I have been reading the rather interesting case of Vava v Anglo American South Africa Limited [2013] EWHC 2131 (QB). It dealt with the meaning of the place of central administration of a subsidiary company, not for tax purposes, but for the purposes of jurisdiction under Regulation EC44/2001 on Jurisdiction under Recognition and Enforcement of Judgments.

The court acknowledged that the parent may have influenced (even strongly influenced) the subsidiary in its decision-making process, but as long as it did not usurp the authority of the board of the subsidiary, the place of central administration of the subsidiary would not be located with the parent.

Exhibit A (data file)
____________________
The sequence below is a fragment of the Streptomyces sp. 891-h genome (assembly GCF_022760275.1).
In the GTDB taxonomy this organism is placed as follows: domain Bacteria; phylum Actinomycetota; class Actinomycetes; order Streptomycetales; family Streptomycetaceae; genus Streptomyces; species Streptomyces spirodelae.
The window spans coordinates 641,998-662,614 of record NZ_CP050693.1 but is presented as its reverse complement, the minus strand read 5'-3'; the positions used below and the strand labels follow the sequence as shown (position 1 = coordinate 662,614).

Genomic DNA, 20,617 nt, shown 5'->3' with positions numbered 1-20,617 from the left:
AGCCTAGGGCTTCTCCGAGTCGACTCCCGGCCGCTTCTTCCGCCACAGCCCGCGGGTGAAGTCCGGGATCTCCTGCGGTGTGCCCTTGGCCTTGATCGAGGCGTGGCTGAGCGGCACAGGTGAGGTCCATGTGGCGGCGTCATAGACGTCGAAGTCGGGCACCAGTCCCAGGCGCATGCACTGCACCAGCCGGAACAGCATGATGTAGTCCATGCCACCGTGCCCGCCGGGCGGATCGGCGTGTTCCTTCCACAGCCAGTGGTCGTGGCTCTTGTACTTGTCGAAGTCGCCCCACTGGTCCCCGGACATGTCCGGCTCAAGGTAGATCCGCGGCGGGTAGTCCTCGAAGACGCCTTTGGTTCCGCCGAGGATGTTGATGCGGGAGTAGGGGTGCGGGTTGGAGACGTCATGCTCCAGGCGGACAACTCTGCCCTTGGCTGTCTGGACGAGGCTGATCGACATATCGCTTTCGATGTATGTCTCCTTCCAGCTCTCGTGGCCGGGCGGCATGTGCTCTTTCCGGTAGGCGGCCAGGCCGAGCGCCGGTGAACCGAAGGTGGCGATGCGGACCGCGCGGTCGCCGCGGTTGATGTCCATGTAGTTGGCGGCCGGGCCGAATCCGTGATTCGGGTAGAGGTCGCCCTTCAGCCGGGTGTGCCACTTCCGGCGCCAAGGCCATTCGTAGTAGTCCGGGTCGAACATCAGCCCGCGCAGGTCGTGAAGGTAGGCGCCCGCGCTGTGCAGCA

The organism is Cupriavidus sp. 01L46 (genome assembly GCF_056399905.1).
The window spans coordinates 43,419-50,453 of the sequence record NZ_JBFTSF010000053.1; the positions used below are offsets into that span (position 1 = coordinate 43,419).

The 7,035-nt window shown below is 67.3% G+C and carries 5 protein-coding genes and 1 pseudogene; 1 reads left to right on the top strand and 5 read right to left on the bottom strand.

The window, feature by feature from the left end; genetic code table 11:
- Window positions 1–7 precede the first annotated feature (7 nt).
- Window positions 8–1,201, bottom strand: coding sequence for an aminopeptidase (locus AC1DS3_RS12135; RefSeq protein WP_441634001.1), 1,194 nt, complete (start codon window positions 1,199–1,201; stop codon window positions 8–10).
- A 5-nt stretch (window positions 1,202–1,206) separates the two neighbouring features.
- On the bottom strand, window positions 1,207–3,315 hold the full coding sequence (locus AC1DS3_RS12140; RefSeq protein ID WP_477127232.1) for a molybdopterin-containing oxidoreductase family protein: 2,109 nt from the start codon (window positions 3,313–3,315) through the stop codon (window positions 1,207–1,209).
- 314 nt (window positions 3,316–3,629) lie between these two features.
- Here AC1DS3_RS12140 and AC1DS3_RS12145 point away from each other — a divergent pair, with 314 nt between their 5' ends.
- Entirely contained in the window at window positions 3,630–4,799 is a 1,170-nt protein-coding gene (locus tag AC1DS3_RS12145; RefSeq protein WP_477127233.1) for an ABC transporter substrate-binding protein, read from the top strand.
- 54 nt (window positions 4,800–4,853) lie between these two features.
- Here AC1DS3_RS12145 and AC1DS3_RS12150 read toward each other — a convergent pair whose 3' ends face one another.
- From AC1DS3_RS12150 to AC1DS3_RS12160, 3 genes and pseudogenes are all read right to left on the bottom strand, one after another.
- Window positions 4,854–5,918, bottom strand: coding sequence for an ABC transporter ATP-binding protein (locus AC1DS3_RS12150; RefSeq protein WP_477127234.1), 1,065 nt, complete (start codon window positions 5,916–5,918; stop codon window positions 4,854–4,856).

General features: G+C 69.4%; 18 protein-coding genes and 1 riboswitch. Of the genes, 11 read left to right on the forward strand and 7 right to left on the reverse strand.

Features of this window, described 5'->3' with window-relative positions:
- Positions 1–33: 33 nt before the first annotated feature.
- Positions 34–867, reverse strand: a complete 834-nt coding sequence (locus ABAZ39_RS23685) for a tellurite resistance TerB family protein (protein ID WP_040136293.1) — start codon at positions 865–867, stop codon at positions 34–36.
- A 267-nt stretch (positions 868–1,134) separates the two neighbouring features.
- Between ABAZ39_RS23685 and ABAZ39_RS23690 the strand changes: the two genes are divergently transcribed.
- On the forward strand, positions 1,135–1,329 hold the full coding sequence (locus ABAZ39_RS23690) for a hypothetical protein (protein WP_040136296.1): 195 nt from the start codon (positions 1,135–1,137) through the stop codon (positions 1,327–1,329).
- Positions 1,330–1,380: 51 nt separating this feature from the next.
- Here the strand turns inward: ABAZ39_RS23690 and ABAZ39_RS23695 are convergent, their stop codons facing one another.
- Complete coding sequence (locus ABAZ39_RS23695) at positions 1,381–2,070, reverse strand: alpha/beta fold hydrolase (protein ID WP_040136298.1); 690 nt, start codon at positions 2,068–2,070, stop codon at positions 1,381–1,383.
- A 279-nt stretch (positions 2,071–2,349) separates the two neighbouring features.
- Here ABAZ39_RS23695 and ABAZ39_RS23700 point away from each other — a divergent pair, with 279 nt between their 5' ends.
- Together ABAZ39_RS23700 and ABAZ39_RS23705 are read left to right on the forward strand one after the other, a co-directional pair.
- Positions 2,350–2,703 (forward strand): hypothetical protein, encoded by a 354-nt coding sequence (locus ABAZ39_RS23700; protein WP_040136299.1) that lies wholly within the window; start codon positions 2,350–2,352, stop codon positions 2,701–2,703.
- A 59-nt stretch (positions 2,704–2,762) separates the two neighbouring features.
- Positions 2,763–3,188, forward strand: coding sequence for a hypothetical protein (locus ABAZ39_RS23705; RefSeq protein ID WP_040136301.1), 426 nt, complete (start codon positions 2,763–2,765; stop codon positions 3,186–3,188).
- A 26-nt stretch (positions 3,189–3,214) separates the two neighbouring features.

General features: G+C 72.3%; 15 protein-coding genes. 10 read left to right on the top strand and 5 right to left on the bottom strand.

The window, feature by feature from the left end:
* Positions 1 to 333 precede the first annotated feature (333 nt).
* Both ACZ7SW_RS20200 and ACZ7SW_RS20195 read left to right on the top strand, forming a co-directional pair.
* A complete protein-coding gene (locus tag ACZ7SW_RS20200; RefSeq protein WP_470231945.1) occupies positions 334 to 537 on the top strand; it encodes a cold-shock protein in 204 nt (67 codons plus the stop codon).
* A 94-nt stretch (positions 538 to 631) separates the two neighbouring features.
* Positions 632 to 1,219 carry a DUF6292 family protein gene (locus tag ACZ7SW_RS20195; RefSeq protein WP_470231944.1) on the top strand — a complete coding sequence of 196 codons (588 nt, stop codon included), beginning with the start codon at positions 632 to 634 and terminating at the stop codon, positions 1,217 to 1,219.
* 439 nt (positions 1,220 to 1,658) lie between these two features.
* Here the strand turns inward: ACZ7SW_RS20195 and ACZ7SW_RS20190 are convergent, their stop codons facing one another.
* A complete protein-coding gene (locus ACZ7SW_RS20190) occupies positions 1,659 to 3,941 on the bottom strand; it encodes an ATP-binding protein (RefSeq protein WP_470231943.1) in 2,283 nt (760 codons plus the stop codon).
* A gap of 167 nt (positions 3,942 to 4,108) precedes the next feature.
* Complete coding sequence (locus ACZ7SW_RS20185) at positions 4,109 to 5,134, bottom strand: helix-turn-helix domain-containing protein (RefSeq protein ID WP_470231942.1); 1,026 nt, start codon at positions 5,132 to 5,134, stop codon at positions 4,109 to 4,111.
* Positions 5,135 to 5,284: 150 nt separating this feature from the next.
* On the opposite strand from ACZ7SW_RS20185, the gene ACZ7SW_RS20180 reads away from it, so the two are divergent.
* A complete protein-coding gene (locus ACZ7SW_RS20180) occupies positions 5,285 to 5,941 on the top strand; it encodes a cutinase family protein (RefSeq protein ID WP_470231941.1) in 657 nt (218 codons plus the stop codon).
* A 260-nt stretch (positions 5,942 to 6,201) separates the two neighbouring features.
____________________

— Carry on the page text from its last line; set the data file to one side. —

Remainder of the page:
It does not take us much further regarding the meaning of corporate residence and the traditional tests for central management and control which apply for tax purposes, and the principles now well established in Wood v Holden [2006] STC 443 and Untelrab v McGregor SpC 55, but it is interesting that similar reasoning applies in a commercial context.

This article was first published in TAXline – October 2013